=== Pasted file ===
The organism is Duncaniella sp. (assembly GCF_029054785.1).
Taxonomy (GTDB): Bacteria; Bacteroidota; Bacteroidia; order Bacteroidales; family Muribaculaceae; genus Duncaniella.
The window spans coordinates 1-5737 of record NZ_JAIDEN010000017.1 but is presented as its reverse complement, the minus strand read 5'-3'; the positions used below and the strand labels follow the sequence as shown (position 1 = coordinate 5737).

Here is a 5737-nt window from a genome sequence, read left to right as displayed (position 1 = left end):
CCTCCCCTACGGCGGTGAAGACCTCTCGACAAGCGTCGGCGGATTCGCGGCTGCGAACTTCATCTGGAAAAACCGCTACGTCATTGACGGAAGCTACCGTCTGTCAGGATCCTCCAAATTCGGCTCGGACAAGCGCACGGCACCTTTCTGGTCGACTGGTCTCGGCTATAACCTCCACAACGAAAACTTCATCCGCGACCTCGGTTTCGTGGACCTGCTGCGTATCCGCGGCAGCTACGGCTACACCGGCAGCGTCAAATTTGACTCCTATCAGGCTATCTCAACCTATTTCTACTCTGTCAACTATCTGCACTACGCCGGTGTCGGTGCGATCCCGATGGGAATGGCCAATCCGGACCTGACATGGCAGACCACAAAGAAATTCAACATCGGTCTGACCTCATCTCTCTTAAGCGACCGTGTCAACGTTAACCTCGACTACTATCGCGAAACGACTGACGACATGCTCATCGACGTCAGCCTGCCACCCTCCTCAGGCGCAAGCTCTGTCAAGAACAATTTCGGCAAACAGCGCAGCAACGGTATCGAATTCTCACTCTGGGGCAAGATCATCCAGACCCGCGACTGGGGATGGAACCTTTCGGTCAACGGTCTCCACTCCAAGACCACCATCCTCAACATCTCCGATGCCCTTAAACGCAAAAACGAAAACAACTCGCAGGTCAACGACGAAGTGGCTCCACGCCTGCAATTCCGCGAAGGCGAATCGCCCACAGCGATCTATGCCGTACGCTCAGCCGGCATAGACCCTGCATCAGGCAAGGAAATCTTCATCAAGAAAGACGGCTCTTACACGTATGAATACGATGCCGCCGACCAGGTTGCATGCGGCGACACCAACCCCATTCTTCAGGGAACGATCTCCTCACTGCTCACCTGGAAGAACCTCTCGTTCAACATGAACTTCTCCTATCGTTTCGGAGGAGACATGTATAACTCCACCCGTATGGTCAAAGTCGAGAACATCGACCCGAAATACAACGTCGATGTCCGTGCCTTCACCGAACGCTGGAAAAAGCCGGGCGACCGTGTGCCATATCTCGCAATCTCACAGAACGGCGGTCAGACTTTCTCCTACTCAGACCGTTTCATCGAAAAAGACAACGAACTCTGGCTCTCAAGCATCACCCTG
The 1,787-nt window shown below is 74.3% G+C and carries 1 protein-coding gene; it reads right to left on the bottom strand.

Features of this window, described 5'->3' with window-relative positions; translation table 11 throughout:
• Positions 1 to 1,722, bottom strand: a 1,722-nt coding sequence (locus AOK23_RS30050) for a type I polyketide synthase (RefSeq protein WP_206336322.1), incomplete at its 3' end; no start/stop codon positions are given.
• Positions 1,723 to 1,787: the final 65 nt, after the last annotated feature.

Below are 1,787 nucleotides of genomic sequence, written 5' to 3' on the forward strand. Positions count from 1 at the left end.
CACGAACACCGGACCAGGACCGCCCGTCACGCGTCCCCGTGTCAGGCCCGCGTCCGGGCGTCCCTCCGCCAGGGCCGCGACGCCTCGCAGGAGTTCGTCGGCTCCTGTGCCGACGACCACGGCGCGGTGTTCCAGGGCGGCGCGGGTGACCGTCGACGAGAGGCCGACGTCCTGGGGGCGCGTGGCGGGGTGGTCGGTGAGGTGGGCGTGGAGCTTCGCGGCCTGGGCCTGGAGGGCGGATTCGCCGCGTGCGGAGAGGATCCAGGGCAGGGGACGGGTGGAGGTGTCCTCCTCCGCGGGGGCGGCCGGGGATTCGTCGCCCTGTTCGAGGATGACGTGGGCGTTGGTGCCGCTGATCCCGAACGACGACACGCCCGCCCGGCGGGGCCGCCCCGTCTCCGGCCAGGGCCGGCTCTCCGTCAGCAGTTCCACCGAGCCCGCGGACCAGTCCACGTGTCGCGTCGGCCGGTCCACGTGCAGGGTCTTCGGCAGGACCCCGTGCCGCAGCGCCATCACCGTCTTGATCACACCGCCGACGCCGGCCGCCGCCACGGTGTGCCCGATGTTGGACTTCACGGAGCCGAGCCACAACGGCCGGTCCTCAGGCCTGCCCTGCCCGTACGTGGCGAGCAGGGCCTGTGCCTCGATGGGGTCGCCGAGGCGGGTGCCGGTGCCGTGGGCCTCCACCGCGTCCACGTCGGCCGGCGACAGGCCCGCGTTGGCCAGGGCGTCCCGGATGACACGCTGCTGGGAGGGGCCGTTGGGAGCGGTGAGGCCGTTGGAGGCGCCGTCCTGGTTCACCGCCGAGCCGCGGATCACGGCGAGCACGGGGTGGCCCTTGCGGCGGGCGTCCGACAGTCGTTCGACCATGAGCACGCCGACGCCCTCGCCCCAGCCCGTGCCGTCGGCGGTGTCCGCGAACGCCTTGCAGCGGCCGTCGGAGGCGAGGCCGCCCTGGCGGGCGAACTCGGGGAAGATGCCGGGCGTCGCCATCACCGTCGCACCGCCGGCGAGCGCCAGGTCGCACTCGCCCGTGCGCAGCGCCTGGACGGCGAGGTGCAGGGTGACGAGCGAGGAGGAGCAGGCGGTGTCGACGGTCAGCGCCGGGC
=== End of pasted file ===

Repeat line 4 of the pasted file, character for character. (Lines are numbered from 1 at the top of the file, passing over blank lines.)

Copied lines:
Here is a 5737-nt window from a genome sequence, read left to right as displayed (position 1 = left end):